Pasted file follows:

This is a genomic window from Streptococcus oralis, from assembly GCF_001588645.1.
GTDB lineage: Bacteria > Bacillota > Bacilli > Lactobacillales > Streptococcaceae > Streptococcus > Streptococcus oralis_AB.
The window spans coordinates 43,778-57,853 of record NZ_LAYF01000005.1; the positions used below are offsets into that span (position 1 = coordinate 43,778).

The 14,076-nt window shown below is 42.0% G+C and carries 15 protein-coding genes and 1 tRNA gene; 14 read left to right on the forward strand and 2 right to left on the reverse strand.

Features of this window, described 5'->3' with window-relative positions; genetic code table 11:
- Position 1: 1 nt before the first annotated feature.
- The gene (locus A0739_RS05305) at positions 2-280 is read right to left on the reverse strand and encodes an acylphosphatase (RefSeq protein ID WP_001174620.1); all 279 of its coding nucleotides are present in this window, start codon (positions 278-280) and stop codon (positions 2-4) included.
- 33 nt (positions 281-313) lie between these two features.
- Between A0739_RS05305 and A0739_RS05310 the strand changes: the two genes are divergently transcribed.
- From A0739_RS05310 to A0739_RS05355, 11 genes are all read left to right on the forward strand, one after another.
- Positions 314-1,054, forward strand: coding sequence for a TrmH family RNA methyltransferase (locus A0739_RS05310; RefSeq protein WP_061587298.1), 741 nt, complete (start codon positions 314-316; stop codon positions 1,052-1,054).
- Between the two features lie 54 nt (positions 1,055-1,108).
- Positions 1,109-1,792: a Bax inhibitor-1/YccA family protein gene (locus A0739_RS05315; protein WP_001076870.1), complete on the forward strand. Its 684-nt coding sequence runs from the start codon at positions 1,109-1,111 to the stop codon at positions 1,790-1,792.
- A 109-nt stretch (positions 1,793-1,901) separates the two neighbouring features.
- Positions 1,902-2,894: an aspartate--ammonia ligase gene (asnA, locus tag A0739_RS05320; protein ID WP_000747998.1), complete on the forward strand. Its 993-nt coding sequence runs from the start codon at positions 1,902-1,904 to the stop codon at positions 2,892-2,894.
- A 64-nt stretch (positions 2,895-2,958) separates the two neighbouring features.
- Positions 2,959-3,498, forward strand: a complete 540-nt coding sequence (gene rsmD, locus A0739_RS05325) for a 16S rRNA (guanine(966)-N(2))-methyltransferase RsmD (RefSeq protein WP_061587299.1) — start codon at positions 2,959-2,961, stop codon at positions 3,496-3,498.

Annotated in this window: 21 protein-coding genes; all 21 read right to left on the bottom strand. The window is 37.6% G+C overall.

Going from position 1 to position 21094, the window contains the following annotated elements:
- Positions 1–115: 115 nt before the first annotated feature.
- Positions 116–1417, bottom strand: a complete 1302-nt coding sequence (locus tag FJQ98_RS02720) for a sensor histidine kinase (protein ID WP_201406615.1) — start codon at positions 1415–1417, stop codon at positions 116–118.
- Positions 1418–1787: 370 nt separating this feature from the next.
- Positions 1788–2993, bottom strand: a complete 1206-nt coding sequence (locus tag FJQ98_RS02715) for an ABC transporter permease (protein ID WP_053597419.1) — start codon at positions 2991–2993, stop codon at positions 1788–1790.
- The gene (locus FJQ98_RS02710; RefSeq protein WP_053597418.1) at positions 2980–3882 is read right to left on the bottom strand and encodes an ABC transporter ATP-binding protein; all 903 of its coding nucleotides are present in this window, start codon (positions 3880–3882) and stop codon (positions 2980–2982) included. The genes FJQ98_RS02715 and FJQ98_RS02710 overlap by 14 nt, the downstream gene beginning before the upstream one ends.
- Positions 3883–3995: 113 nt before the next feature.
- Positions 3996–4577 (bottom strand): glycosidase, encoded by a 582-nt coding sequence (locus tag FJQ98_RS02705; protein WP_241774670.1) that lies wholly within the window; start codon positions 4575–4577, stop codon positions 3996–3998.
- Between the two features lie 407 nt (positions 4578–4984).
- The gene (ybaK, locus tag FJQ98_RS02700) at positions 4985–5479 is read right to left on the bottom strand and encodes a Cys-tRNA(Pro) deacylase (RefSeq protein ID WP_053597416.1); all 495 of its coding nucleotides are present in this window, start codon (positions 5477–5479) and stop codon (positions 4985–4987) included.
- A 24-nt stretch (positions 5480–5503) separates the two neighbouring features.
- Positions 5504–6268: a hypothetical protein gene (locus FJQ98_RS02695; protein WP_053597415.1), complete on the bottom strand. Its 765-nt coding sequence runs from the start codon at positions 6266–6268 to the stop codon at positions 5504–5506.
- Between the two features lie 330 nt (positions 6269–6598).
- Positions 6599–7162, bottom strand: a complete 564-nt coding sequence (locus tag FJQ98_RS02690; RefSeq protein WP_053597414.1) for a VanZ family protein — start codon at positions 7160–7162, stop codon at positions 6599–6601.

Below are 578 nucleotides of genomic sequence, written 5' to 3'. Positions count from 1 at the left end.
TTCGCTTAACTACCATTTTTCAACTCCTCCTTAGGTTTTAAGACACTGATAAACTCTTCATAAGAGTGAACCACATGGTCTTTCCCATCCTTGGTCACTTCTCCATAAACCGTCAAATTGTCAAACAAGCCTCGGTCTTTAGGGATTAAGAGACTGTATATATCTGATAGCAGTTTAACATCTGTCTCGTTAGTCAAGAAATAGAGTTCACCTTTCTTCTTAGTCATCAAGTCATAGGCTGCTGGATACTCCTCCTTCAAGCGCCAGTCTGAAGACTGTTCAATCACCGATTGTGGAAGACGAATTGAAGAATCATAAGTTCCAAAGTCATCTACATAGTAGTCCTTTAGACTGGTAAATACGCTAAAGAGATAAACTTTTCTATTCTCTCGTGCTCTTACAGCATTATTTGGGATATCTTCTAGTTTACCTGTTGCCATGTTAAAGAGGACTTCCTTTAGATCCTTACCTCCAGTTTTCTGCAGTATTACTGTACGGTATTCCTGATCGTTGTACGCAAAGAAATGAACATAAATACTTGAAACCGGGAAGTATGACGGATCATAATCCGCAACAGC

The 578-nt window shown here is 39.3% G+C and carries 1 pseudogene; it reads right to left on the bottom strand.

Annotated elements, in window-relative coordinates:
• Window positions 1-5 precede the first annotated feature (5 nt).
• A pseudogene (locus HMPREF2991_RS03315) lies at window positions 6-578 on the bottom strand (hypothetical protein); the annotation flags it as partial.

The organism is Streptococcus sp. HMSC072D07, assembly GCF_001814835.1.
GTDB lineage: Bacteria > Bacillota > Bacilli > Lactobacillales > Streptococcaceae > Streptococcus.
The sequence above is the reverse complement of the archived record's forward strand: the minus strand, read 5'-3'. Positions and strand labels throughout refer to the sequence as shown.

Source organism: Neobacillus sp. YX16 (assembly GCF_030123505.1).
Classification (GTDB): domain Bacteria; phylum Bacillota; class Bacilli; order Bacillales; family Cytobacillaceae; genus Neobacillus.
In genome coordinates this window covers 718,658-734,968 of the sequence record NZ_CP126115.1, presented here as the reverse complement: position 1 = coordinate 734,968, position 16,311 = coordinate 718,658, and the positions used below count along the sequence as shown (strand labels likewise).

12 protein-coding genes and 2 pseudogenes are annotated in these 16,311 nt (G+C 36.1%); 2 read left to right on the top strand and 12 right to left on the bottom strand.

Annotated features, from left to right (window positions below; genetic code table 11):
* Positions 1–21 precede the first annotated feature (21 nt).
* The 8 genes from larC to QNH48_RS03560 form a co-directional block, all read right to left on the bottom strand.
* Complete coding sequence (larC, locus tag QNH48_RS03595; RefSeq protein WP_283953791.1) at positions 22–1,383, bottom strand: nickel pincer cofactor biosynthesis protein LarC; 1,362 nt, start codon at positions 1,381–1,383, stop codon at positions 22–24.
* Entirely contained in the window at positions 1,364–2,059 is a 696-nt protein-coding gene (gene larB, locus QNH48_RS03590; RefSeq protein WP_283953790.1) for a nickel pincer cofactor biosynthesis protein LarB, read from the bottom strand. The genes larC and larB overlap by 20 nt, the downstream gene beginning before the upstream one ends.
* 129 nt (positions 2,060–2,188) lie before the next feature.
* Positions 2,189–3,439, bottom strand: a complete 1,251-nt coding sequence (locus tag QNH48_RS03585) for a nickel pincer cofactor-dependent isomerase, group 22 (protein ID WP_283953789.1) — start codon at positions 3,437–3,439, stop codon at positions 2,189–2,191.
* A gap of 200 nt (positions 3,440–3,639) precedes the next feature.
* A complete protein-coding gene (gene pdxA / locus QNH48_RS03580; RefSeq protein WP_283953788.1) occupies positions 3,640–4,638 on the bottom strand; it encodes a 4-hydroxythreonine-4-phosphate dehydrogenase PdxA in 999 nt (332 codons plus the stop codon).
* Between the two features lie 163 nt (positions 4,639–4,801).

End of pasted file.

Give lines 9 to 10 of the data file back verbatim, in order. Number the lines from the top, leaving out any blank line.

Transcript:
- Between A0739_RS05305 and A0739_RS05310 the strand changes: the two genes are divergently transcribed.
- From A0739_RS05310 to A0739_RS05355, 11 genes are all read left to right on the forward strand, one after another.